Since it happens due to too much moisture, you can provide them with less water.
They drip water more during humid and wet weather because of high moisture levels.
- Always water the plants during the early morning, not in the evening and night. The plant will get the whole day to dry out by night. This can prevent the plant from dripping.
- Avoid using tap water. Tap water has harsh minerals like chlorine, fluorine, and other bicarbonates. These can increase the level of guttation. Use distilled water or rainwater.
- If you must use tap water, let it sit overnight. All the minerals will evaporate and free the water from these minerals.
- Overfertilization gives an overdose of nutrients to the plants. Excess nutrients can increase guttation. Additionally, when it accumulates with water discharge at the tips, it can burn the leaves. If you are confused, use water in less amount and frequency.
Is the water dripping from Alocasia poisonous?
While growing plants indoors, it is very important to investigate safety measures, especially for consumption.
Since most of us have children and pets at home, it is essential to understand this.
Generally, the water dripping from the Alocasia plant is not considered poisonous to humans or pets.
The water contains some oils and dissolved chemicals from the plant.
These are not poisonous.
Still, you must train your pets and children not to wander around the plant or consume the water.
Direct consumption of the leaves will result in digestive issues and skin irritation.
Composition of the guttation fluid
The water released through guttation is not water.
It is a chemical substance called xylem sap.
The water contains sugar, minerals, and nutrients too.
The component of the water also depends on soil fertility.
The leaves may burn the soil, is having high contents of nitrogen.
Below is a list of the components of guttation fluid:
- Sugars like amino acids, glucose, and galactose nutrients
- Minerals like potassium, manganese, calcium, iron, etc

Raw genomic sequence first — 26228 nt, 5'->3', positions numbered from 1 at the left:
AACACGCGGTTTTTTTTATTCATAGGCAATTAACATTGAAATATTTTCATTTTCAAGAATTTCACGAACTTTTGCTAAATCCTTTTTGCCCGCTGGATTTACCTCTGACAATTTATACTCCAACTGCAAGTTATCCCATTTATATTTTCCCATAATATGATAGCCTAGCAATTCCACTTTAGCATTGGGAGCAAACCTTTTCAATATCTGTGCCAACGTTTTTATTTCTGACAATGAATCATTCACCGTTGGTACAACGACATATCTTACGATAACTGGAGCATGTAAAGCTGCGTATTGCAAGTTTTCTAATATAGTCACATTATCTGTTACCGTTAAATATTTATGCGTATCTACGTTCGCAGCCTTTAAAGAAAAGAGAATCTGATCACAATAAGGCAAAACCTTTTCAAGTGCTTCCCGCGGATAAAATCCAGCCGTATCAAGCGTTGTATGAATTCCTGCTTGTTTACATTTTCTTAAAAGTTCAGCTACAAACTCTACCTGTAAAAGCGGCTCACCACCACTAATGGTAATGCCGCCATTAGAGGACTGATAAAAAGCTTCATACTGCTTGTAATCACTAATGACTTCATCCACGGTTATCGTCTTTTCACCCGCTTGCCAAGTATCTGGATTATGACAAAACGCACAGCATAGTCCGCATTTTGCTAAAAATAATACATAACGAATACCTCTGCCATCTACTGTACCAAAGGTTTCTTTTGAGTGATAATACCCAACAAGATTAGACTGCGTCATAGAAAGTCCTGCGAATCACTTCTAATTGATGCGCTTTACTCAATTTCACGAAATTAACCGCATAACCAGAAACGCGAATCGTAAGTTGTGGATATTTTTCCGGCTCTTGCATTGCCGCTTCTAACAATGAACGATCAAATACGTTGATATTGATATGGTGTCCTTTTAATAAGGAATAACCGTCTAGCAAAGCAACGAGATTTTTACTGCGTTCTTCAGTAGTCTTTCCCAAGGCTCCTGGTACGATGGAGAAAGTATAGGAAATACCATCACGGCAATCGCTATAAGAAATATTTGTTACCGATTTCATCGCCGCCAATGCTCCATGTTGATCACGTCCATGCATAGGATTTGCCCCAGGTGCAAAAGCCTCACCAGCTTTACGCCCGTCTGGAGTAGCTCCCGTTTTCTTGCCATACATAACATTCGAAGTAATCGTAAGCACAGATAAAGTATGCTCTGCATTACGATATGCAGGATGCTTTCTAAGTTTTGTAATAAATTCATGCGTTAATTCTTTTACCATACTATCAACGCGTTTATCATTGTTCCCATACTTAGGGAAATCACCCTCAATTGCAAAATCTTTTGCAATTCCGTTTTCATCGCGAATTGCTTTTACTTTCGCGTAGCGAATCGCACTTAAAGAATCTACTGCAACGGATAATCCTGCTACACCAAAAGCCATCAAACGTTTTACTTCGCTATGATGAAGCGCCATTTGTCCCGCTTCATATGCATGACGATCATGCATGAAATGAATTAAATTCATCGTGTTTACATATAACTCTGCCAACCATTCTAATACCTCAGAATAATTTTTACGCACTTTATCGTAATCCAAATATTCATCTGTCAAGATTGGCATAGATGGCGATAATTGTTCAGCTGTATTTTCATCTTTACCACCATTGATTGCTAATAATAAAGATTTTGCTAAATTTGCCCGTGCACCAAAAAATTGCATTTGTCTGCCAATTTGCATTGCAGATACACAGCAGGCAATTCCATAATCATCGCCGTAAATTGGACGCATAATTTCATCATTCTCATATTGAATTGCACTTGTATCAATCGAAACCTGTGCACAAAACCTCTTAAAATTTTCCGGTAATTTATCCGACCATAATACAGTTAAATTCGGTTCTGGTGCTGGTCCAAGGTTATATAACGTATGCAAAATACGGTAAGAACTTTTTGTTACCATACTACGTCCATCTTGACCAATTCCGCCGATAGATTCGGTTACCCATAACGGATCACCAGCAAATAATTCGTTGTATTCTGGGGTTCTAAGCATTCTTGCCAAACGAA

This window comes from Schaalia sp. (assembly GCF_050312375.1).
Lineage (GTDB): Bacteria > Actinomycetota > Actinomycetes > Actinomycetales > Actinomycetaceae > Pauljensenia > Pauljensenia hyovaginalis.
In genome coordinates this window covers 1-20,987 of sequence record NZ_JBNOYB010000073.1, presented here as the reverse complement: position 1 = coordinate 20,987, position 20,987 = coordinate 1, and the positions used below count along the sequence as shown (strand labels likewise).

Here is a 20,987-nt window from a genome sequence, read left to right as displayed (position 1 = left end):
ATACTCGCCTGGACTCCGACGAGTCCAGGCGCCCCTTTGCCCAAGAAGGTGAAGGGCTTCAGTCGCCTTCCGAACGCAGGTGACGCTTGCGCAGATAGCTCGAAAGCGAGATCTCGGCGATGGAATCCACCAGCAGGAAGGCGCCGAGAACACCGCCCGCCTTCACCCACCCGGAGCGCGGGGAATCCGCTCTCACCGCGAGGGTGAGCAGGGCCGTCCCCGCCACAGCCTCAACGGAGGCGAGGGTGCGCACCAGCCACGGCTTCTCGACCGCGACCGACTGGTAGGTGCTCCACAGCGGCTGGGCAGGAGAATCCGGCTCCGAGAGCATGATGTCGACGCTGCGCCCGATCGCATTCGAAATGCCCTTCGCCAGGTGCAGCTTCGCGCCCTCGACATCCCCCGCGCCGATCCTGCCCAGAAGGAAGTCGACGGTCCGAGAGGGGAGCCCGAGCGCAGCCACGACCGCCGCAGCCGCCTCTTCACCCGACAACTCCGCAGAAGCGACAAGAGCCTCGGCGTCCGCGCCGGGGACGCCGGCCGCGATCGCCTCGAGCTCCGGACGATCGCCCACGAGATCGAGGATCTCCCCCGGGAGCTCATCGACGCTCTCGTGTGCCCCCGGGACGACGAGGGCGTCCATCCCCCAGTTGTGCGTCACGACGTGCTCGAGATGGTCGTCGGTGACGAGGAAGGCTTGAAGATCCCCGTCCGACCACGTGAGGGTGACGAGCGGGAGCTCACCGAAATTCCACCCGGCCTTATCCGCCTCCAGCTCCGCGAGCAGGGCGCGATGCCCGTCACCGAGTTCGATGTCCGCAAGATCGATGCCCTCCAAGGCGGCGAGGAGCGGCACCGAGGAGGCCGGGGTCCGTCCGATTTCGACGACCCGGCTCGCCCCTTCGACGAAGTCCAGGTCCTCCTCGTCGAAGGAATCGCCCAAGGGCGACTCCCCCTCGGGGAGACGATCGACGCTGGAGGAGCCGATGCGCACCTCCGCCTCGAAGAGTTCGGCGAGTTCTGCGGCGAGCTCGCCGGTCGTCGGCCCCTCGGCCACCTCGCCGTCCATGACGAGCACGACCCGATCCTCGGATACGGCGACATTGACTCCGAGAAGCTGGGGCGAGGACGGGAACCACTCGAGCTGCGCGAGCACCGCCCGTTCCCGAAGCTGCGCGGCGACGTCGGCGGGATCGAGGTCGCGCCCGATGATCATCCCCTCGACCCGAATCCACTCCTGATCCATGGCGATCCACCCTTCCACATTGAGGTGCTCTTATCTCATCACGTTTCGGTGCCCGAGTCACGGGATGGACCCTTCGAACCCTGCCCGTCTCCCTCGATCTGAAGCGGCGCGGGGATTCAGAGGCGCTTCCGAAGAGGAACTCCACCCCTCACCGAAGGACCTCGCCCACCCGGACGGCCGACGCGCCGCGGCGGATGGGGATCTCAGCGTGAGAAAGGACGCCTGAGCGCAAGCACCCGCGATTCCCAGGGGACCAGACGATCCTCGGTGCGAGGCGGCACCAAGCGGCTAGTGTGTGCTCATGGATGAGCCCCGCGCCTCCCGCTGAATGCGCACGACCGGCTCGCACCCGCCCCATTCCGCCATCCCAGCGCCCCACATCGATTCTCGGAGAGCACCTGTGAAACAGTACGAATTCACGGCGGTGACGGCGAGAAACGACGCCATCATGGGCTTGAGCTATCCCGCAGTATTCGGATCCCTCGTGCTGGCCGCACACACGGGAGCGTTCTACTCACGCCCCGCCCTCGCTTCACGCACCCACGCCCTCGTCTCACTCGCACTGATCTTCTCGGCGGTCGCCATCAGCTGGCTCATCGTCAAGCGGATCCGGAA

- Compounds and proteins used by the plant
- Toxins and contaminants
- Bacteria, viruses, and fungus, both active and inactive ones
Though the fluid expelled through guttation is considered non-toxic, you should not let your children or pets loiter near them or lick the expelled water from the floor.
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A brief guide on watering Alocasia
- You must water the Alocasia plants before the soil dries out completely. Alocasia grows best when the soil is slightly moist.
- While watering, make sure that the soil is slightly moist and not flooded. That can cause root rot.
- Water the Alocasia plants until the excess water drains out from the drainage holes. Ensure the drainage system of the container. Otherwise, the water will remain stagnant and result in root rot.
- During the summers, water the Alocasia regularly. Note that you must provide Alocasia with at least 2 to 3 inches of water per week. However, always check the moisture level before watering instead of following any routine. Allow the top 2-3 inches of the soil to dry out before watering.
Alocasia dripping water is a natural behavior of the plant. It keeps the plant healthy by discharging excess moisture and other minerals. You don’t need to worry about it.
The only problem is constant dripping can mess up your floor and furniture. Though guttation is safe, constant guttation is not good. You can prevent it by reducing watering and over-fertilizing. Use distilled water or rainwater and ignore direct use of tap water to avoid the mineral deposit.
Never water during the evening or night. Early morning or within 7 AM is the best time to water your Alocasia.
Reference: Science Direct, Propagation of Alocasia, The University of Arkansas Division of Agriculture, Alocasia sanderiana, Alocasia micholitziana.